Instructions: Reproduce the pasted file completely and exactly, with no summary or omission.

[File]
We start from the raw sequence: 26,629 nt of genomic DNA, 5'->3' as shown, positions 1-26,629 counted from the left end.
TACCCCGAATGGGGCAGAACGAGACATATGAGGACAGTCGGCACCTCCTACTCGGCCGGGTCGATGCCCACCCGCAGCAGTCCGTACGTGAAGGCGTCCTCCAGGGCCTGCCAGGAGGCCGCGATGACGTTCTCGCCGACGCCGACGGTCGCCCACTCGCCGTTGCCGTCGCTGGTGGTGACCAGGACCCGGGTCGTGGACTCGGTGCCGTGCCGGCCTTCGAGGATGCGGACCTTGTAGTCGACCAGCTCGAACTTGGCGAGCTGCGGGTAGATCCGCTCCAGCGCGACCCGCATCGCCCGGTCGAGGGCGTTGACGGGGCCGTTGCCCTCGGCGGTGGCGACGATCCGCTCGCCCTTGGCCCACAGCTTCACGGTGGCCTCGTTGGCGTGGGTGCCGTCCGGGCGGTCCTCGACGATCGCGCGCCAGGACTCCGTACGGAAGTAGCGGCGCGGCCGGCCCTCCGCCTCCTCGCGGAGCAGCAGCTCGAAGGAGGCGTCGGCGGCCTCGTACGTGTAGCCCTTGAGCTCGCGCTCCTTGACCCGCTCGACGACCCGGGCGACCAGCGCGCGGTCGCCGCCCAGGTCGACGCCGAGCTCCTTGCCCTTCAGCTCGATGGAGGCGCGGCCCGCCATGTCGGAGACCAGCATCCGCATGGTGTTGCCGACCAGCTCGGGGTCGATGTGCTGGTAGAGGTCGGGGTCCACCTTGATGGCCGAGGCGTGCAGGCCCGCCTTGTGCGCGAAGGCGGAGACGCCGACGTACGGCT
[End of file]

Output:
We start from the raw sequence: 26,629 nt of genomic DNA, 5'->3' as shown, positions 1-26,629 counted from the left end.
TACCCCGAATGGGGCAGAACGAGACATATGAGGACAGTCGGCACCTCCTACTCGGCCGGGTCGATGCCCACCCGCAGCAGTCCGTACGTGAAGGCGTCCTCCAGGGCCTGCCAGGAGGCCGCGATGACGTTCTCGCCGACGCCGACGGTCGCCCACTCGCCGTTGCCGTCGCTGGTGGTGACCAGGACCCGGGTCGTGGACTCGGTGCCGTGCCGGCCTTCGAGGATGCGGACCTTGTAGTCGACCAGCTCGAACTTGGCGAGCTGCGGGTAGATCCGCTCCAGCGCGACCCGCATCGCCCGGTCGAGGGCGTTGACGGGGCCGTTGCCCTCGGCGGTGGCGACGATCCGCTCGCCCTTGGCCCACAGCTTCACGGTGGCCTCGTTGGCGTGGGTGCCGTCCGGGCGGTCCTCGACGATCGCGCGCCAGGACTCCGTACGGAAGTAGCGGCGCGGCCGGCCCTCCGCCTCCTCGCGGAGCAGCAGCTCGAAGGAGGCGTCGGCGGCCTCGTACGTGTAGCCCTTGAGCTCGCGCTCCTTGACCCGCTCGACGACCCGGGCGACCAGCGCGCGGTCGCCGCCCAGGTCGACGCCGAGCTCCTTGCCCTTCAGCTCGATGGAGGCGCGGCCCGCCATGTCGGAGACCAGCATCCGCATGGTGTTGCCGACCAGCTCGGGGTCGATGTGCTGGTAGAGGTCGGGGTCCACCTTGATGGCCGAGGCGTGCAGGCCCGCCTTGTGCGCGAAGGCGGAGACGCCGACGTACGGCT